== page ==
For the third time in five years, Carpenter earned himself a front row starting position for the Indianapolis 500 as he qualified second in 2017. He qualified 4th at Iowa Speedway and 5th at Gateway Motorsports Park, with a best finish of 7th at Phoenix Raceway. Before being collected in an incident in the opening green-flag lap at his final race of the year at Gateway, Carpenter had finished no worse than 12th in the other five oval races in 2017. Pigot again took over the No. 20 for the road and street course events.
In May of 2018, he won his third pole for the Indianapolis 500, only the 10th driver in the 102-year history of the race to win three or more pole positions. He would lead 65 laps, most of all drivers, before a runner up finish – the highest of his 15 Indy 500 starts. He was running at the checkered flag in five of the six oval events he competed in with a Top 12 finish in each. British rookie Jordan King would take over Carpenter’s No. 20 at the road and street course events.
Carpenter continued to show his prowess at IMS in 2019, starting on the front row of the Indianapolis 500 for fifth time in the past seven years. He added to his tally of solid “500” results by finishing 6th, the best of ECR’s three-car lineup. Later in the summer, he reached a milestone 50th career Top 10 finish, even with only competing on ovals since 2014. In his final race of the year, Carpenter returned to the podium with a thrilling side-by-side finish at WWT Raceway – a mere .0399 seconds separating him from the first position. It was the 12th season in a row where Carpenter would lead at least one NTT IndyCar Series race. He would finish in the Top 6 in three out of his five races in 2019. Ed Jones, the 2017 NTT IndyCar Series Rookie of the Year, drove the No. 20 during the other 12 events on the calendar.
The 2020 season will be Carpenter’s 18th year of Indy car competition as he continues to drive the No. 20 Chevrolet at the five oval events.
NTT IndyCar Series Career History
– Drove the five oval events for Ed Carpenter Racing in the No. 20 Chevrolet
– Started on the front row of the Indianapolis 500 for the fifth time in the past seven years
– 12th consecutive season of leading at least one NTT IndyCar Series race by taking the lead of the Indianapolis 500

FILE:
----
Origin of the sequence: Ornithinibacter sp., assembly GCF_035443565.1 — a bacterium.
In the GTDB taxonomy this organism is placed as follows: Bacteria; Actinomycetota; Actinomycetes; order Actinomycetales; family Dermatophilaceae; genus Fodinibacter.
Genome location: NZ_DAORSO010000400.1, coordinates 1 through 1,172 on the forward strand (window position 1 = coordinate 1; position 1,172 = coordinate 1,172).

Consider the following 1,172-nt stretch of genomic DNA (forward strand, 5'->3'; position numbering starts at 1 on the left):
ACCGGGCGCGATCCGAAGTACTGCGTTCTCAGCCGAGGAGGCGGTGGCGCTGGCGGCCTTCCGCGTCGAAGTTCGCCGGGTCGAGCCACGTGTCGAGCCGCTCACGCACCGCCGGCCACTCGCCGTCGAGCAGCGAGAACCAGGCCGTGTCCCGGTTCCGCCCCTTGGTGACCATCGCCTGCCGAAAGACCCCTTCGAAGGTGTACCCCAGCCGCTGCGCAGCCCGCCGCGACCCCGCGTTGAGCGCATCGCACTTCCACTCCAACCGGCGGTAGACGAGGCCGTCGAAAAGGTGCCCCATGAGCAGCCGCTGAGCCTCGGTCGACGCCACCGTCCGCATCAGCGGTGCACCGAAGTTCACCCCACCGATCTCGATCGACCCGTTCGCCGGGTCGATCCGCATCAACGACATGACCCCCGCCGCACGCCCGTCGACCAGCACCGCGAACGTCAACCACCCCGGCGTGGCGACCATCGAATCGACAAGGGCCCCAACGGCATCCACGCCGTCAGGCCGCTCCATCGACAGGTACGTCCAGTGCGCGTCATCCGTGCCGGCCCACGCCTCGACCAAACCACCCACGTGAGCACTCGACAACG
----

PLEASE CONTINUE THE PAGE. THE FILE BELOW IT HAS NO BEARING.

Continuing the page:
– Earned 50th Indy car Top 10 finish at Pocono Raceway, despite only racing ovals since 2014
– Finished on the podium at WWT Raceway, finishing second by .0399 of a second
– Recorded Top 6 finishes in three of five races
– Drove the six oval events for Ed Carpenter Racing in the No. 20 Fuzzy’s Vodka Chevrolet
– Earned third career pole position for the Indianapolis 500, only the 10th driver in Indy 500 history to win three or more pole positions
– Led 65 laps during the Indianapolis 500, most of all drivers, before finishing a career-best 2nd
– Also led at Pocono Raceway, 11th consecutive season of leading at least one Verizon IndyCar Series race
– Running at the finish at five of six events with five Top 12 results
– Competed in the six Verizon IndyCar Series oval events for Ed Carpenter Racing
– Qualified second for the Indianapolis 500, his third front row start in the past five years
– Led at Indianapolis, extending streak to ten consecutive seasons of leading at least one lap
– Best finish of 7th at Phoenix International Raceway
– Recorded the fastest lap times in practice sessions at Indianapolis and Texas and the second-fastest lap in final practice at Iowa
– Competed in the five Verizon IndyCar Series oval events for Ed Carpenter Racing
– Qualified a season-best fifth at Phoenix
– Led at Texas Motor Speedway, his ninth consecutive season with at least one lap led
– Drove #20 Fuzzy’s Award Winning Vodka Chevrolet in six oval races
– Claimed top-ten finishes at Milwaukee and Iowa, best finish of 6th at Iowa
– Led race at Auto Club Speedway
– Announced he would compete exclusively in the oval events and would hand the car over to Mike Conway for the road and street course races
– Finished in the top five in three of six events he competed in
– Earned the pole position for the Indianapolis 500 for the second consectutive year with a four-lap average of 231.067 mph
– Won the Firestone 600 at Texas Motor Speedway, leading 66 of the final 67 laps of the 248-lap event
– Captured the 2013 Indianapolis 500 pole position at 228.762 mph and led 37 laps, most of any driver